(Courtesy of West Ward Patch)
$600,000 set aside for two-year initiative
Newark teachers will get grants to develop innovative classroom programs from the $100 million donated by Facebook founder Mark Zuckerberg to the city’s school district.
Officials with Foundation for Newark’s Future, the philanthropy group that manages the cash, announced a two-year, $600,000 initiative Wednesday that will provide the city’s teachers with up to $10,000 for creative programming.
“We know that there are committed, strong, passionate, dedicated professional teachers in the Newark Public School system and, part of what we want to do is support, nurture and lift up the power of those teachers with (this money),” said Gregory Taylor, chief executive officer of the foundation.
Taylor, flanked by Newark Mayor Cory Booker, state-appointed Newark Schools Superintendent Cami Anderson and acting New Jersey Education Commissioner Chris Cerf, addressed a room of reporters at the city’s Harriet Tubman School.
He said teachers applying for the money will choose one of three specific areas in need of improvement at their school — teaching and learning, teacher growth and development or connecting schools and communities.
The initiative comes one year after Zuckerberg, Booker and New Jersey Gov. Chris Christie announced the $100 million gift on the Oprah Winfrey Show.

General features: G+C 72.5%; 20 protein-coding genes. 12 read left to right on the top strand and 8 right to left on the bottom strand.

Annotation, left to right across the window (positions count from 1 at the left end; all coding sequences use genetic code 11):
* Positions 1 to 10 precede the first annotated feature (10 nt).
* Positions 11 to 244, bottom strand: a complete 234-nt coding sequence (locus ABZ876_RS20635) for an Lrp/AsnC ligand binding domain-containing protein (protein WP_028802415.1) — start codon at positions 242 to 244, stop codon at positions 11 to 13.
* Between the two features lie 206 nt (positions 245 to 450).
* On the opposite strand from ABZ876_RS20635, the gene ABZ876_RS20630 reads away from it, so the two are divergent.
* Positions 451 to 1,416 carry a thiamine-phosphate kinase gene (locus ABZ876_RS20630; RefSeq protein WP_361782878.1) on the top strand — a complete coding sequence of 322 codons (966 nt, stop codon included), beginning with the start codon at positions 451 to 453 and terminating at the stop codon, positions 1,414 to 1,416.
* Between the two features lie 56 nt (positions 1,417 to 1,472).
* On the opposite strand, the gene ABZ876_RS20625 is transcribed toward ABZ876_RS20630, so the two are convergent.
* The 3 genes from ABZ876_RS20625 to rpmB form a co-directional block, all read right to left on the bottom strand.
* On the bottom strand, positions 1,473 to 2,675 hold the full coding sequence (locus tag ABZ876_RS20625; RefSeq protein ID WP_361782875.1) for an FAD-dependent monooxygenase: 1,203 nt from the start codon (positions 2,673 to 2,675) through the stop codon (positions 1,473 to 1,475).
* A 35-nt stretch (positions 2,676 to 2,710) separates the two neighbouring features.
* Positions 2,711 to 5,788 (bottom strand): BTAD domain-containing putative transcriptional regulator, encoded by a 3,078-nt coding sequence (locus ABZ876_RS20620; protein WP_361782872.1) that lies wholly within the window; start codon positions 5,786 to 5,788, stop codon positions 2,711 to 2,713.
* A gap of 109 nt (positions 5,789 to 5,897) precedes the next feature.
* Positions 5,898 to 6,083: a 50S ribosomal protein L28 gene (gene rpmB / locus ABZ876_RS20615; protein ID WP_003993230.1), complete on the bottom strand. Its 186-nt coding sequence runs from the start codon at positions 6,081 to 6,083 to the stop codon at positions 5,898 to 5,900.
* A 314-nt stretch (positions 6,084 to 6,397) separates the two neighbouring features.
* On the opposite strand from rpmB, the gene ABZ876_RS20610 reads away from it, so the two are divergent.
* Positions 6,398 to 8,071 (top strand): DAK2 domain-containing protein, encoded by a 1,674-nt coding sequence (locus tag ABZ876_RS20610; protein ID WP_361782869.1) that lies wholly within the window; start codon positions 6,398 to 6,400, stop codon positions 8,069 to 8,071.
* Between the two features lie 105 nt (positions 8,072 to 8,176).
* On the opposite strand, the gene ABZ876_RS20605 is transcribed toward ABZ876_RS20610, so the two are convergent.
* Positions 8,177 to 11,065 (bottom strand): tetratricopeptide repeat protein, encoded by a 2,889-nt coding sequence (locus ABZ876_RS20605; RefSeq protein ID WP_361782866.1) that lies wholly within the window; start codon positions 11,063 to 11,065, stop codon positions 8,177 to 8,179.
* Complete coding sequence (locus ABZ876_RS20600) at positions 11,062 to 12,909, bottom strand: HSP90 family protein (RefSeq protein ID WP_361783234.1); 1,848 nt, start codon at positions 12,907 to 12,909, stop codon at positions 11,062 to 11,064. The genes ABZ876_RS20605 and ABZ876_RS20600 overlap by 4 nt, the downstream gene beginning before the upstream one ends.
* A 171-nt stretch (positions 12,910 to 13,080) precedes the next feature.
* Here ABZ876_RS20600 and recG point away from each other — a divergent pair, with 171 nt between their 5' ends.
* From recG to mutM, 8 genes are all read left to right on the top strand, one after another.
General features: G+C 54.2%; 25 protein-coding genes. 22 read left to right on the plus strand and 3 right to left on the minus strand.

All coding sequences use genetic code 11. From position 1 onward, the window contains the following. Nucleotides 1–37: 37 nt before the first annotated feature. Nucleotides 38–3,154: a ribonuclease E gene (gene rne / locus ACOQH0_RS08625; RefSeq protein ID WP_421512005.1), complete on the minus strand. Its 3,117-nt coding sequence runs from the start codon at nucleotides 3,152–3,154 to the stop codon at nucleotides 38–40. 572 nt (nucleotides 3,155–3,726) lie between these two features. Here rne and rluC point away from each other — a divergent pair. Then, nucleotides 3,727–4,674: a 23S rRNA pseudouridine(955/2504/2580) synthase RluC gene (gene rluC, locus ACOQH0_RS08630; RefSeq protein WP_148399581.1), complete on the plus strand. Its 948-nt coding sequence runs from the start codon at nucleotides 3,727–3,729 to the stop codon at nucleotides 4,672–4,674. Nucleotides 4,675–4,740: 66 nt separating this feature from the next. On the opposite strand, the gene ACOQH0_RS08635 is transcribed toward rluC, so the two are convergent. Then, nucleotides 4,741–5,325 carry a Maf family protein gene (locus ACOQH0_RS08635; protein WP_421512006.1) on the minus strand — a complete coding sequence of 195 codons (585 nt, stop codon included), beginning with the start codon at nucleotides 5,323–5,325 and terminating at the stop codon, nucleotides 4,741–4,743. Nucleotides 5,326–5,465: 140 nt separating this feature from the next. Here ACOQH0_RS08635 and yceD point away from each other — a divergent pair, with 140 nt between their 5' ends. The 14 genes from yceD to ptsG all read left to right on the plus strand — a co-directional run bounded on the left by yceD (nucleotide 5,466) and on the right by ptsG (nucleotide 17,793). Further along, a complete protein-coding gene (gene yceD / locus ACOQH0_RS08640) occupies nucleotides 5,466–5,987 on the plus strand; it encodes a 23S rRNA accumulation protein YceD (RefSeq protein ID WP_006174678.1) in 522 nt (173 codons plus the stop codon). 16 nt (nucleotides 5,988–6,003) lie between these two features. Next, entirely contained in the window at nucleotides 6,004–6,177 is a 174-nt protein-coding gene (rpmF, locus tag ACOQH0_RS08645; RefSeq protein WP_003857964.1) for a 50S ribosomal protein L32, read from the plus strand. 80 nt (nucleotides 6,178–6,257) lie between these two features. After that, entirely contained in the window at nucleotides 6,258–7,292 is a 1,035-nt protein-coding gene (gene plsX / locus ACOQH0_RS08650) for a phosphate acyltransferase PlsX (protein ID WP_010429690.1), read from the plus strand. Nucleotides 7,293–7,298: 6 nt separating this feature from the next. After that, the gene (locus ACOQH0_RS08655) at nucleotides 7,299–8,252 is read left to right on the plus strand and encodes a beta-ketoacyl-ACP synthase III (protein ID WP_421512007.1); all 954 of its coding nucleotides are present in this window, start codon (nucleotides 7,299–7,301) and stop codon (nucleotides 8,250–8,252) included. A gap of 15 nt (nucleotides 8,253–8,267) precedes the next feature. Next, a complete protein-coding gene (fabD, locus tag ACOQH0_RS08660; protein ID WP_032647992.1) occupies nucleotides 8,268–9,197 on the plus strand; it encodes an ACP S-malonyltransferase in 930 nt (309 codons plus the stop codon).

During the announcement, in a classroom on the school’s third floor, Leticia Dominguez taught Spanish to 14 kindergarteners. The 12-year veteran at Harriet Tubman said she’d like to use the money to help teach students about world cultures. “Right now, I follow the standard program and teach kids how to read, write and speak,” she said. “There’s just not enough time for teaching the culture.”
Dominguez said she offers after-school programs for students who want to learn more about Hispanic heritage.
Booker, who sits on the foundation’s board, said the money will help strengthen the district’s “great” education, “This fund now is showing the commitment in the superintendent’s vision by providing an education fund that will help stimulate and pull from teachers the best ideas to stimulate our kids.”
Taylor said both charter and district teachers can apply for the cash. When asked why the foundation opted to allow charter schools to participate, Taylor said teachers from both schools can learn from each other. “It’s about teachers across the district,” he said. “There are incredibly committed teachers in both district and charter.”
Anderson said the money will assist in “knowledge capture” between both charter and district teachers, “We will spread that knowledge across all our teachers and all our schools.”
The foundation’s chief said teachers can apply for the grants online, starting in November.
Since the Facebook cash announcement last September, Booker has helped raise money for Foundation for Newark’s Future to match the $100 million. So far, the mayor has netted more than $47 million.